India to spend Rs 22,000 crores towards CSR estimates Ernst and Young

“As per the provisions of the Companies Act, 2013 any company having a net worth of rupees 500 crores or more or a turnover of rupees 1,000 crores or more or a net profit of rupees 5 crores or more should mandatorily spend 2% of their net profits per fiscal on CSR activities. Given the mandate it is estimated that nearly 16,500 companies will invest Rs 22,000 crores towards CSR. It is a welcome move for India which is undergoing rapid transformation from developing economy to an advanced economy. The move is expected to bring about “inclusive growth” of one and all”, said Mr. Vijay Ganapathy, Advisory Services, Ernst and Young during a panel discussion on “Decoding the Companies Act 2013 with a focus on Corporate Social Responsibility (CSR) for Indian and Foreign Companies” jointly organised by MVIRDC World Trade Centre, All India Association of Industries and Idobro.

Ms. Karon Shaiva, Chief Impact Officer & MD, Idobro Impact Solutions and the moderator of the panel discussion persuaded the panelists to throw more light on the CSR responsibilities of corporates in the Companies Act 2013.

Enumerating on the implementation part of the CSR Act panelist Mr.Ajit Pattnaik, General Manager & Head-Corporate Sustainability, Tata Housing Development Company Ltd said the broad categories towards CSR activities under the Schedule 7 include education, special education, health care, preventive healthcare, water, sanitation, training in sports, art, culture, rural development projects, etc. Also, the schedule is not restrictive towards geographical boundaries of the beneficiaries.

Mr. Vijay Kalantri, Vice-Chairman, MVIRDC World Trade Centre and President, All India Association of Industries informed the audience that the Indian economy has traditionally engaged in CSR activities towards ensuring livelihood, food and healthcare for all since times immemorial. As of date Corporates can adopt CSR activities in dual ways. Firstly, a standalone company can engage in CSR activities on its own. Secondly, a company can jointly under take CSR activities with an NGO, trust or civil society with a three year track record in similar activities. The Dighi Port being developed under the business acumen of Mr. Kalantri ensures free dispensaries, medicines, free education besides welfare for fisher men in and around the port area of development.

Panelist Dr. Milind Antani, Partner Incharge of Social Development Practice, Nishith Desai Associates elaborated to consequences of non-compliance towards the CSR provisions. It is mandatory to comply with the 2% investment towards CSR or inform the Government the reasons for inability to engage in CSR. Any company which does not report non-compliance towards the CSR rule is liable to be charges of penalty in the bracket of Rs 50 thousand to Rs 50 lakhs. Also, the Board of Directors may be charged with imprisonment for 5 years and/or fine worth Rs 25,000.

Further, Ms. Shaiva raised queries on the grey areas of the CSR Act.

Mr. Kalantri updated the audience that CSR provisions cannot be merged with business activities of the corporates. Business activities include provisions which ensure sustainability and growth of a company. However, the need for the hour is to include provisions for PPP, capacity building, due diligence of NGOs in the Act. For eg. A hand wash producing company may be given the liberty to educate about cleanliness and sanitation. Thus, CSR activities are contextual issues which need to be judged on case to case basis.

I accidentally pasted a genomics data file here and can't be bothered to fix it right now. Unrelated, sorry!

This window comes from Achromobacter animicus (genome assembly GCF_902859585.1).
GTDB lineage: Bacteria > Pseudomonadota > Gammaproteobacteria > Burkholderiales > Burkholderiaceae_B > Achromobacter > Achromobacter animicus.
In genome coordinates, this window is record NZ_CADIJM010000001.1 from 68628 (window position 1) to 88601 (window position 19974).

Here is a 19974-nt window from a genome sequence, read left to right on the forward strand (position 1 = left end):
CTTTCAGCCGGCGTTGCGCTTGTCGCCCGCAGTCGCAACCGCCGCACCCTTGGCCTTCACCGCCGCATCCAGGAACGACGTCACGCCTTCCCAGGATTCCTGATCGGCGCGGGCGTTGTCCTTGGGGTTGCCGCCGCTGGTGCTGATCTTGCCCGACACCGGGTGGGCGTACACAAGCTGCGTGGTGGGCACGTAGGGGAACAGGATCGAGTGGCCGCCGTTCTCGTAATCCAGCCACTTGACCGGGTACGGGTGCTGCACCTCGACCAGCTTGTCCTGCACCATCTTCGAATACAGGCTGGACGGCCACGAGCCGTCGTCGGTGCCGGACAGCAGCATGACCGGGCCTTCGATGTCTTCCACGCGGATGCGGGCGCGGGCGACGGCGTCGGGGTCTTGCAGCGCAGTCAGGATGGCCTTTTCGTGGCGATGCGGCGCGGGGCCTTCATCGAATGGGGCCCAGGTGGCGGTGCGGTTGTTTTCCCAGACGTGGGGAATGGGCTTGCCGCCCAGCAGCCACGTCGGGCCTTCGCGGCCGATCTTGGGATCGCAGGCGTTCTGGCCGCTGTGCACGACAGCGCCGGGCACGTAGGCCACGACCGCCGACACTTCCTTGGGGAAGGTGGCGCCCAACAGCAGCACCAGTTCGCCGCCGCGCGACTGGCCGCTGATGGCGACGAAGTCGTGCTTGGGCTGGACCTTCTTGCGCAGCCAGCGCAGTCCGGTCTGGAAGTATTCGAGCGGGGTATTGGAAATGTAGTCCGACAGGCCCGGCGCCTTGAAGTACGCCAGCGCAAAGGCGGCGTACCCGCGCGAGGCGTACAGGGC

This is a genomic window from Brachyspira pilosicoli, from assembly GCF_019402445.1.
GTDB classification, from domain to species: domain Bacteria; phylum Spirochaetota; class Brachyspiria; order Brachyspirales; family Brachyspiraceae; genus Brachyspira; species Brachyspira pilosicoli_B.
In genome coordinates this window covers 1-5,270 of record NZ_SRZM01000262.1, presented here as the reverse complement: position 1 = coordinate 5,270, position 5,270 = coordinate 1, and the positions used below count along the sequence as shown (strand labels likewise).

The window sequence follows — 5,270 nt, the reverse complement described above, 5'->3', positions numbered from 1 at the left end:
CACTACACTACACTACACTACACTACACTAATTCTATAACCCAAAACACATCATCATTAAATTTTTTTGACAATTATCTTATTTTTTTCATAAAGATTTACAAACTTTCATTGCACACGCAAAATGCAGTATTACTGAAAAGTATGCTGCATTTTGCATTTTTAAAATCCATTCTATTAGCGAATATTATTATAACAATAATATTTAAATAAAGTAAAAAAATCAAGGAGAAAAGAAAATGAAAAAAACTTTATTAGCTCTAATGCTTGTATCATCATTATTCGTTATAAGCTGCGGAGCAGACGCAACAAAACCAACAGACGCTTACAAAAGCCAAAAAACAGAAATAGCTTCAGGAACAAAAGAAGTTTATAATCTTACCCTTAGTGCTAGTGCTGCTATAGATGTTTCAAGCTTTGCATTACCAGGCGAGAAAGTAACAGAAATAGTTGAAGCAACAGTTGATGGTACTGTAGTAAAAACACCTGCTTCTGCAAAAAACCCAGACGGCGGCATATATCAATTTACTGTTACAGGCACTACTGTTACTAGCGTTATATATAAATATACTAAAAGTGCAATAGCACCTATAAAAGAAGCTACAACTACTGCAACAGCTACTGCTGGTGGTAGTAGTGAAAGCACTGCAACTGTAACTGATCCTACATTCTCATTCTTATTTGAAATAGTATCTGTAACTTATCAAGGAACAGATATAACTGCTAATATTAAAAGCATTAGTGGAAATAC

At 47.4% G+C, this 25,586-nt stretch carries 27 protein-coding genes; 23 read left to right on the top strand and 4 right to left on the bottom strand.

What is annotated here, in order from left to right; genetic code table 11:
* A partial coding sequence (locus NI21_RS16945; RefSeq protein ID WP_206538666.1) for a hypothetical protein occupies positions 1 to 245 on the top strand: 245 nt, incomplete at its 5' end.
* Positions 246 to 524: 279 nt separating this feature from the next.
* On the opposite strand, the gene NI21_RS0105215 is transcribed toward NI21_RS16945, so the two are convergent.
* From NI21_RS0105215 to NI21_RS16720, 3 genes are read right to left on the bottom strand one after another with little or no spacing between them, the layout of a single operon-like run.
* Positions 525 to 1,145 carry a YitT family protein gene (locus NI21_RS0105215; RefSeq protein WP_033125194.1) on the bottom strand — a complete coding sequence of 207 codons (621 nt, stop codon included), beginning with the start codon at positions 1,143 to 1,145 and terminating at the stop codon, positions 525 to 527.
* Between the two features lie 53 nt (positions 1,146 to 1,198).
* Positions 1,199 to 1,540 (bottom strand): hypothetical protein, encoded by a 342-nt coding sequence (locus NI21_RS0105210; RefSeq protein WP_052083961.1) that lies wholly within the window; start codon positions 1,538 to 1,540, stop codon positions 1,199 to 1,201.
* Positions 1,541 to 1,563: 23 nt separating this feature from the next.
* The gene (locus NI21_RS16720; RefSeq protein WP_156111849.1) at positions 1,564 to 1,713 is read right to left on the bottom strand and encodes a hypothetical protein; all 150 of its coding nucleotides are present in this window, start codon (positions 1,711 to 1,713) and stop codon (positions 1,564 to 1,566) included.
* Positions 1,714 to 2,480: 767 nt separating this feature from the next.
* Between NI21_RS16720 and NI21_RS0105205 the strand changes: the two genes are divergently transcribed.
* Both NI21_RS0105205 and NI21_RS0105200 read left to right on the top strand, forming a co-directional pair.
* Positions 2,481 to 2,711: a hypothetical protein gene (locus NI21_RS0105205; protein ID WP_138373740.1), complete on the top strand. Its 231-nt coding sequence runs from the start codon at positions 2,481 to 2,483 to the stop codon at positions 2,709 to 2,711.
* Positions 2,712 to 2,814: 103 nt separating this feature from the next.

Secondly, Mr. Antani elaborated on NGO expenses towards skill development and compliance activities. It was concluded that NGO expenses which amount to 5% to 10% of CSR activities may be included in the CSR budget under cost overheads.

Further, Pattnaik clarified on mandates for foreign companies on CSR compliance. It was noted that foreign companies may invest towards CSR activities from their net profit from Indian operations.

Lastly, the panelist agreed that CSR activities should not be restricted towards 2% of net profit. In order to bring about inclusive growth of the society NGOS, chartable institutes and trusts should partner in Board Room discussions towards the CSR agendas. The corporates and development sector represented by NGOs, chartable institutes and trust must partner in CSR activities to play the balancing act to bring about overall economic growth and prosperity of the nation.

Mr. Y.R. Warerkar, Executive Director, MVIRDC World Trade Centre proposed the vote of thanks.

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 From (L-R): Dr. Milind Antani, Partner Incharge of Social Development Practice, Nishith Desai Associates, Mr. Vijay Ganapathy, Advisory Services, Ernst and Young, Mr. Vijay Kalantri, Vice Chairman, MVIRDC World Trade Centre and President, All India Association of Industries, Mr. Ajit Pattnaik, General Manager & Head-Corporate Sustainability, Tata Housing Development Company Ltd., Mr. Y R Warerkar, Executive Director, MVIRDC World Trade Centre, Ms.Karon Shaiva, Chief Impact Officer & MD, Idobro Impact Solutions during a panel discussion on “Decoding the Companies Act 2013 with a focus on Corporate Social Responsibility (CSR) for Indian and Foreign Companies” jointly organised by MVIRDC World Trade Centre, All India Association of Industries and Idobro.

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From (L-R): Dr. Milind Antani, Partner Incharge of Social Development Practice, Nishith Desai Associates, Mr. Vijay Ganapathy, Advisory Services, Ernst and Young, Mr. Vijay Kalantri, Vice Chairman, MVIRDC World Trade Centre and President, All India Association of Industries during a panel discussion on “Decoding the Companies Act 2013 with a focus on Corporate Social Responsibility (CSR) for Indian and Foreign Companies” jointly organised by MVIRDC World Trade Centre, All India Association of Industries and Idobro.